Did We Ever Leave Behind The Bicameral Mind?

A stray thought had during the Westworld season 3 finale. Don’t read if you don’t want any spoilers or wild speculation.

It turns out that Serac, our cunning French villain, had Rehoboam in his ear the whole time. The super AI predicting the behaviour of the world was feeding him all his lines.

It’s another weird deus ex machina moment in this series, where a peek behind the curtain of the show’s internal machinations feels, simultaneously, like a subtle nod to a table of increasingly self-aware writers. The recursion of season one echoes down the years. A curtain is a curtain is a curtain is a curtain.

In this sense, it also felt like an interesting callback.

The predictive control system removes the id, or at least tames it, leaving the collective ego and superego in a captured conversation. This conversation is extrapolated outwards until it becomes the very market by which we live our lives. Rehoboam is the Wizard of Oz behind the moral economy and it knows everything, keeping the human race in a state of absolute stasis. It’s peaceful, with chaos controlled, but at what cost?

At the end of the day, Serac’s moment of hubris doesn’t come from his realisation that he’s not really in control after all. It comes from our realisation that he still has so much to learn. (Perhaps they amount to the same thing. Given Dolores’ moral crusade to give everyone choice, however, I think not.)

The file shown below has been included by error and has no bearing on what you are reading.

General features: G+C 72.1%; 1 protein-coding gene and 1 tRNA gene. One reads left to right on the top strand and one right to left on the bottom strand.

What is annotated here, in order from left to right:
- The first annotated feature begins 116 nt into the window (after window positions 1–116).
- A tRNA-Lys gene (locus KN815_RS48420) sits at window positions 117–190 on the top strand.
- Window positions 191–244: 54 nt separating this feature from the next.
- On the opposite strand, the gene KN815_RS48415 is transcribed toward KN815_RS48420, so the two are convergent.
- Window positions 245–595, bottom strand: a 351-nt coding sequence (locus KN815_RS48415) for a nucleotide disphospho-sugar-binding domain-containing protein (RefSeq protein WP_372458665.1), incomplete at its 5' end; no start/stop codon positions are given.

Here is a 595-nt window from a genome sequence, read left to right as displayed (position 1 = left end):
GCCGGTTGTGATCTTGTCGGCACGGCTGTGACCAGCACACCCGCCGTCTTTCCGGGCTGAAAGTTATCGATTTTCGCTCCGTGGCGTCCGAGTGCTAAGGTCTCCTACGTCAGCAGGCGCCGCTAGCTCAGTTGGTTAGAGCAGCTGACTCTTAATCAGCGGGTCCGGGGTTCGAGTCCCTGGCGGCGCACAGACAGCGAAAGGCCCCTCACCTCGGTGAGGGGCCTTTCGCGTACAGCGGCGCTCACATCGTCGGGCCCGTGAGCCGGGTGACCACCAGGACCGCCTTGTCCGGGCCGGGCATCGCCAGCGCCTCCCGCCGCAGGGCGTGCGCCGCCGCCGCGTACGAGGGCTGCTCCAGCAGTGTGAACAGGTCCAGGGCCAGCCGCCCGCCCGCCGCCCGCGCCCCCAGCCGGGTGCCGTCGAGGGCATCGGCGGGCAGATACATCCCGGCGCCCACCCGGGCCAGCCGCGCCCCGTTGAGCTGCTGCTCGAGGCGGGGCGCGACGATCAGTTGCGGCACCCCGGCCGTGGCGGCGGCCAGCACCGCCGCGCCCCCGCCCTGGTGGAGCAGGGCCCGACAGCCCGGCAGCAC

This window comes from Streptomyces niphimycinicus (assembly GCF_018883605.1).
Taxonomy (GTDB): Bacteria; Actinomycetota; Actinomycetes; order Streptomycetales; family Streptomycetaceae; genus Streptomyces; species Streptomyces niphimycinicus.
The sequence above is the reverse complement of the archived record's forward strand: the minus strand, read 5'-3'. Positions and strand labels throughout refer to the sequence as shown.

Serac might think he’s ahead of the curve, ahead of the rest of civilisation, in having invented and given himself over to a new puppet master, but all he’s done is install a new voice in his own head. It’s just another God, Dolores says, but isn’t he also stuck, once again, with a bicameral mind?

The hosts leapfrogged the humans by recognising the “voice in their head” as their own. Does this mean there is still potential for the humans to leapfrog the hosts by internalising Rehoboam as a useful if blunt AGI, rather than as a tool sharpened to such a insightful and incisive point?

(I would like to add here that, whilst I loved this season, the overused homophone “incite / insight” made me want to rip my eyes out every time it appeared on screen.)

Perhaps it’s all irrelevant. I can’t help but feel like this show is building towards some sort of infuriatingly self-aware climax. The hosts have realised the stories they are being told about themselves aren’t true and revolted. The humans swallowed that bitter pill too in this season and revolted too. Is it going to be our turn soon? Will season four end with Jonathan Nolan and Lisa Joy going The OA season two on their audience and getting themselves cancelled as they hurl a flaming wreck of a script through the fourth wall to incite real world revolt?

The Westworld writers been a lot smarter than that show so far — thank God — but the parallels between characters and audience are, nonetheless, letting less and less subtle by the episode. At what point does this stop being a fable and become something more — a narrative voice installed inside our own heads to be overcome?

Is that suggestion anything other than laughable? It still feels like it’s on the horizon…

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